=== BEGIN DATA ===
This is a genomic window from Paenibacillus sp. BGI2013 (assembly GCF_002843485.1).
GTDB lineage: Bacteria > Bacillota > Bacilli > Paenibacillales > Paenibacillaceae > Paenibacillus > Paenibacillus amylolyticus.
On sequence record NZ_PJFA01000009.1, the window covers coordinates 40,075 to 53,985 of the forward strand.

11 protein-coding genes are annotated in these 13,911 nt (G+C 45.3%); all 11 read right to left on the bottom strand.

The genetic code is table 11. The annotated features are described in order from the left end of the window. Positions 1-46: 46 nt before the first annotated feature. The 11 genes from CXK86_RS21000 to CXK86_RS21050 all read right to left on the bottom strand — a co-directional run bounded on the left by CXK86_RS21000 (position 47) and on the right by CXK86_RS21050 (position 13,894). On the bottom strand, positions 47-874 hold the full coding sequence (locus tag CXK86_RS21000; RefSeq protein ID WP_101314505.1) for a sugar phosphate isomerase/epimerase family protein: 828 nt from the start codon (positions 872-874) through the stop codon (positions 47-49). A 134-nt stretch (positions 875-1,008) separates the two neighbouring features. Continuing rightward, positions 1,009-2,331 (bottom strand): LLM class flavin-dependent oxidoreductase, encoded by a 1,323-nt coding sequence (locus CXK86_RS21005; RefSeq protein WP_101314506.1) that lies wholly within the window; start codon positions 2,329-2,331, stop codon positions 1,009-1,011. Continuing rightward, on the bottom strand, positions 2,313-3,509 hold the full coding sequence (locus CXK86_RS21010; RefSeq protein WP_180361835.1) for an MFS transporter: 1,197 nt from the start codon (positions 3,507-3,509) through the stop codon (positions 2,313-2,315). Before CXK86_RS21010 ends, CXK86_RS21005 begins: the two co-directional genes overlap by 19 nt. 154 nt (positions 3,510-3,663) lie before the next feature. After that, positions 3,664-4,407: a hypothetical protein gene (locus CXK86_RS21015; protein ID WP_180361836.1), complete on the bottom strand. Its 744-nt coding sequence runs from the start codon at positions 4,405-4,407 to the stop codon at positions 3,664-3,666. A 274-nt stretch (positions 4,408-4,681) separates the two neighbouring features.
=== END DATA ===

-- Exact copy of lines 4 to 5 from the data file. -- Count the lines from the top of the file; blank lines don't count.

11 protein-coding genes are annotated in these 13,911 nt (G+C 45.3%); all 11 read right to left on the bottom strand.

The genetic code is table 11. The annotated features are described in order from the left end of the window. Positions 1-46: 46 nt before the first annotated feature. The 11 genes from CXK86_RS21000 to CXK86_RS21050 all read right to left on the bottom strand — a co-directional run bounded on the left by CXK86_RS21000 (position 47) and on the right by CXK86_RS21050 (position 13,894). On the bottom strand, positions 47-874 hold the full coding sequence (locus tag CXK86_RS21000; RefSeq protein ID WP_101314505.1) for a sugar phosphate isomerase/epimerase family protein: 828 nt from the start codon (positions 872-874) through the stop codon (positions 47-49). A 134-nt stretch (positions 875-1,008) separates the two neighbouring features. Continuing rightward, positions 1,009-2,331 (bottom strand): LLM class flavin-dependent oxidoreductase, encoded by a 1,323-nt coding sequence (locus CXK86_RS21005; RefSeq protein WP_101314506.1) that lies wholly within the window; start codon positions 2,329-2,331, stop codon positions 1,009-1,011. Continuing rightward, on the bottom strand, positions 2,313-3,509 hold the full coding sequence (locus CXK86_RS21010; RefSeq protein WP_180361835.1) for an MFS transporter: 1,197 nt from the start codon (positions 3,507-3,509) through the stop codon (positions 2,313-2,315). Before CXK86_RS21010 ends, CXK86_RS21005 begins: the two co-directional genes overlap by 19 nt. 154 nt (positions 3,510-3,663) lie before the next feature. After that, positions 3,664-4,407: a hypothetical protein gene (locus CXK86_RS21015; protein ID WP_180361836.1), complete on the bottom strand. Its 744-nt coding sequence runs from the start codon at positions 4,405-4,407 to the stop codon at positions 3,664-3,666. A 274-nt stretch (positions 4,408-4,681) separates the two neighbouring features.